Scientific Investigations Report 2007–5008

Scientific Investigations Report 2007–5008

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Summary and Future Work

A CE-QUAL-W2 model of Detroit Lake was constructed and calibrated for calendar years 2002 and 2003, and for a period of heightened storm inflows between December 1, 2005, and February 1, 2006. The model effectively simulated the lake’s spatial and temporal patterns in hydrodynamics, water temperature, TDS, and two size groups of suspended sediment. Most sediment entered the reservoir during storm events. The lake is an efficient sediment trap, capturing more than 90 percent of the incoming suspended sediment in each of the modeled time periods. The model results indicate that a large percentage of suspended sand and silt was deposited in the upper reaches of the reservoir; this size of sediment typically only exited the reservoir in the outflow during large storm events. In contrast, clay-sized sediment stayed in suspension for longer periods of time, and composed most of the suspended sediment in the reservoir outflow. The source of the suspended sediment in the outflow came from all tributaries to Detroit Lake, but the largest contributions were from the two largest tributaries, the North Santiam and Breitenbush Rivers. A larger percentage of the suspended sand and silt in the outflow came from tributaries closer to the dam, because this size of suspended sediment settles rapidly.

Water temperature in Detroit Lake followed a seasonal pattern, with surface warming in spring, development of a thermocline in summer, and surface cooling and turnover in autumn. At present, the temperature of water released from Detroit Lake is cooler in summer and warmer in autumn compared to a more natural seasonal temperature pattern. Simulation of a hypothetical selective withdrawal device showed that with structural and operational adjustments, the outflow from Detroit Lake could approximate a more natural seasonal temperature pattern for most of the year, but also that the lake’s supply of cold water might be exhausted in autumn.

Modeling the spatial patterns of sediment deposition in the reservoir could be improved by including algorithms to simulate sediment scour and resuspension. This would allow a more detailed examination of the spatial patterns of sedimentation in the reaches near the major inflows that are affected by seasonal drawdown. The current Detroit Lake model also does not distinguish between inorganic and organic sediment. It would be useful to collect more data to determine the makeup of the inflow suspended material, as CE-QUAL-W2 is able to simulate degradation of particulate organic material. Simulation of the 2005–06 storms showed the importance of large storm events on sediment transport into and out of the reservoir, and the model could be used to further assess future or historic storm inflows and suspended sediment transport and fate. For example, the large 1996 flood event would be a good candidate for further use and testing of the model. The model also could be used to assess patterns of sediment deposition in the lake over long time periods.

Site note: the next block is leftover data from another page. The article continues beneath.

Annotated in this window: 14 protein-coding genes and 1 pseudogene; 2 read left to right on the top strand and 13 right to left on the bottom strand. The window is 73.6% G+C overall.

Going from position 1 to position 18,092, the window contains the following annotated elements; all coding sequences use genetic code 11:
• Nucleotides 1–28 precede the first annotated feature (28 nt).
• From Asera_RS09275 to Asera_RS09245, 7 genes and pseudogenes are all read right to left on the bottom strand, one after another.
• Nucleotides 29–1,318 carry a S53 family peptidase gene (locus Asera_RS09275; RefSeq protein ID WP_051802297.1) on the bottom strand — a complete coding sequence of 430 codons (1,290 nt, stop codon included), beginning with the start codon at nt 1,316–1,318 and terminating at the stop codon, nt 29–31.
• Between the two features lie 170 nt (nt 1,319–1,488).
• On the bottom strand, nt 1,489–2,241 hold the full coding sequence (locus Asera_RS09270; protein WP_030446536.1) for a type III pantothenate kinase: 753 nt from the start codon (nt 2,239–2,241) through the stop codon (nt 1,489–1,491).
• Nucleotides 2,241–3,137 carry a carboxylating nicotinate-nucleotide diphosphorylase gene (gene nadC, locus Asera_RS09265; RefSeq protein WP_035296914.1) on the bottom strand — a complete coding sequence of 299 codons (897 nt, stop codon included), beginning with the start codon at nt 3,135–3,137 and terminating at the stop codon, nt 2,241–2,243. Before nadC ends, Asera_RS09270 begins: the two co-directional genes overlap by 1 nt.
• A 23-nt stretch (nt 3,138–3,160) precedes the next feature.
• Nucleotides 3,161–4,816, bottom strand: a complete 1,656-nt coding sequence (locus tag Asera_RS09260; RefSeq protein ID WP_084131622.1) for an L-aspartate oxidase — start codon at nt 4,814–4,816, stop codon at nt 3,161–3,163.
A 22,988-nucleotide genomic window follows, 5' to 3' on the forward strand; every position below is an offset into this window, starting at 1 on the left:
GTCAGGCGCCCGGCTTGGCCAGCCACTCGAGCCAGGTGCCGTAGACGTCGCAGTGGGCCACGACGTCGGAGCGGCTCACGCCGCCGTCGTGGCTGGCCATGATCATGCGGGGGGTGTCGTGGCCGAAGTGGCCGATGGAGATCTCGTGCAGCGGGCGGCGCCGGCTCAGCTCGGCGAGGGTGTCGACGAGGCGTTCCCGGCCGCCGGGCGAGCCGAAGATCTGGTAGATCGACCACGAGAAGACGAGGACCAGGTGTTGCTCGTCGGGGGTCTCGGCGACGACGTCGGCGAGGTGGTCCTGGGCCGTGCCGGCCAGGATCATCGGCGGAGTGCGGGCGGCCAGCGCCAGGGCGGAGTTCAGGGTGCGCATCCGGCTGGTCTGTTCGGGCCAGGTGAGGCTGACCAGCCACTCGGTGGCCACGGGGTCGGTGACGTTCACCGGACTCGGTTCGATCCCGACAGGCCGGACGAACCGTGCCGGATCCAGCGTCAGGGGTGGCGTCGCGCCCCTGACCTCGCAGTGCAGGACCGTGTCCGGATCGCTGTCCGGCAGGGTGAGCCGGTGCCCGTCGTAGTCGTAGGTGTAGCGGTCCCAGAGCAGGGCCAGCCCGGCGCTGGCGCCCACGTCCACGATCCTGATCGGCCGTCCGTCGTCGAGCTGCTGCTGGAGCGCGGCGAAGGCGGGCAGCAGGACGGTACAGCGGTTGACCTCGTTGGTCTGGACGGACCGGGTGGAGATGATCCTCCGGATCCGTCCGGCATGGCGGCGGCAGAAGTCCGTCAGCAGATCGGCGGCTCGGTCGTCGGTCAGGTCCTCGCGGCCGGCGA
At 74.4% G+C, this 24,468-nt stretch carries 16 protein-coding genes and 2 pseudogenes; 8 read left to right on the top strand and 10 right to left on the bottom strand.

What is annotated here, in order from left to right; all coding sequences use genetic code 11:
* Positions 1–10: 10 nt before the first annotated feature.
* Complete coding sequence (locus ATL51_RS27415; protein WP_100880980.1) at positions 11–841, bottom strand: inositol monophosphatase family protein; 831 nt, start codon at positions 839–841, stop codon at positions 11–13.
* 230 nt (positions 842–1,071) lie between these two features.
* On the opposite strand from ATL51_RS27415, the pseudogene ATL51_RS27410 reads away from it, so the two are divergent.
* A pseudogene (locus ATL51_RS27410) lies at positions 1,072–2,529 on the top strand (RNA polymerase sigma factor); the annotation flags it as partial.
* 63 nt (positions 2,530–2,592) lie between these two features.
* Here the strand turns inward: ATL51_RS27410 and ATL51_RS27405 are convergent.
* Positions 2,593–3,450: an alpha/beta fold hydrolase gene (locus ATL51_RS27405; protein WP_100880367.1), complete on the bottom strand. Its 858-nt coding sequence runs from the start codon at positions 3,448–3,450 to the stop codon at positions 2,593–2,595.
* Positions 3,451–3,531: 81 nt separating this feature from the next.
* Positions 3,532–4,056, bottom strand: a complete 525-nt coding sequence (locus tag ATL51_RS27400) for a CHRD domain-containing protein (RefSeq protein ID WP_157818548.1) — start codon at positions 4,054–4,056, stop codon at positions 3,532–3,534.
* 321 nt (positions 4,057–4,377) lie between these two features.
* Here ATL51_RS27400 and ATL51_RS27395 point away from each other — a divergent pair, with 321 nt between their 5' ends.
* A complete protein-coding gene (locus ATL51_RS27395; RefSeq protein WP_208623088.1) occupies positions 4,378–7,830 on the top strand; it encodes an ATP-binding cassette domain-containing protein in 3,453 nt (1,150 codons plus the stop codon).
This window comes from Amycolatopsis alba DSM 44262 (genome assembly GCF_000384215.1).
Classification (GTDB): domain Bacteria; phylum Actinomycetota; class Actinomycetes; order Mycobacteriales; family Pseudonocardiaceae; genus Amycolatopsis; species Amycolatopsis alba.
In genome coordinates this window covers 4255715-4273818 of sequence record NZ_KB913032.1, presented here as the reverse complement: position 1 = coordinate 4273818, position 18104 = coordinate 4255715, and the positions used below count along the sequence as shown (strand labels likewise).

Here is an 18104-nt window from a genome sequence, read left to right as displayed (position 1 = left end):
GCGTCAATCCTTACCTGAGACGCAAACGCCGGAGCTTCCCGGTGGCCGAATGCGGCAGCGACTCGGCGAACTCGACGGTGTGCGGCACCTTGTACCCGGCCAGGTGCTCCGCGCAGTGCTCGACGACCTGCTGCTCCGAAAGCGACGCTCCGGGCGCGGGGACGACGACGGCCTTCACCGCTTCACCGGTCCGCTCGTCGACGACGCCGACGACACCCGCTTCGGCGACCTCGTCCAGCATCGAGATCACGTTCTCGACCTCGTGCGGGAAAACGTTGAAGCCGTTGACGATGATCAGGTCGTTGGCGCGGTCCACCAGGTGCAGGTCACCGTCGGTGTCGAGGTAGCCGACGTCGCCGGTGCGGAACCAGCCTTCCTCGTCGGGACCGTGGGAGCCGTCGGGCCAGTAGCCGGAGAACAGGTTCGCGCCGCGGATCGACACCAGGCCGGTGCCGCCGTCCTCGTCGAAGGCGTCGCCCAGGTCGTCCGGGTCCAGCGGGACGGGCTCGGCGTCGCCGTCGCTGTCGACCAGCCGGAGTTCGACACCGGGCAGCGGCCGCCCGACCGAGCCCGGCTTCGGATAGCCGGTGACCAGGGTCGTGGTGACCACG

The use of a selective withdrawal device could be modeled in more detail, examining how different combinations of outlets, various downstream temperature targets, changes in reservoir operation, and modified release schedules might affect downstream water temperatures. An existing North Santiam River CE-QUAL-W2 flow and water temperature model could be upgraded and connected to the Detroit Lake model in order to predict how these changes to Detroit Lake might affect water temperatures on the North Santiam and Santiam Rivers downstream to the confluence with the Willamette River. Extension of the Detroit Lake model to include the Big Cliff reregulating reservoir would be a logical component of that effort.

The Detroit Lake model could be expanded to include nutrients and algae dynamics. Blue-green algae blooms are a potential concern because of their associated toxins and their known occurrence in Detroit Lake, albeit at low levels. Significant blooms have occurred in other Cascade Range reservoirs, leading to health advisories and recommendations that visitors avoid contact with lake water. In order to simulate algae in the Detroit Lake model, additional data on nutrients, chlorophyll, and algae would be needed.

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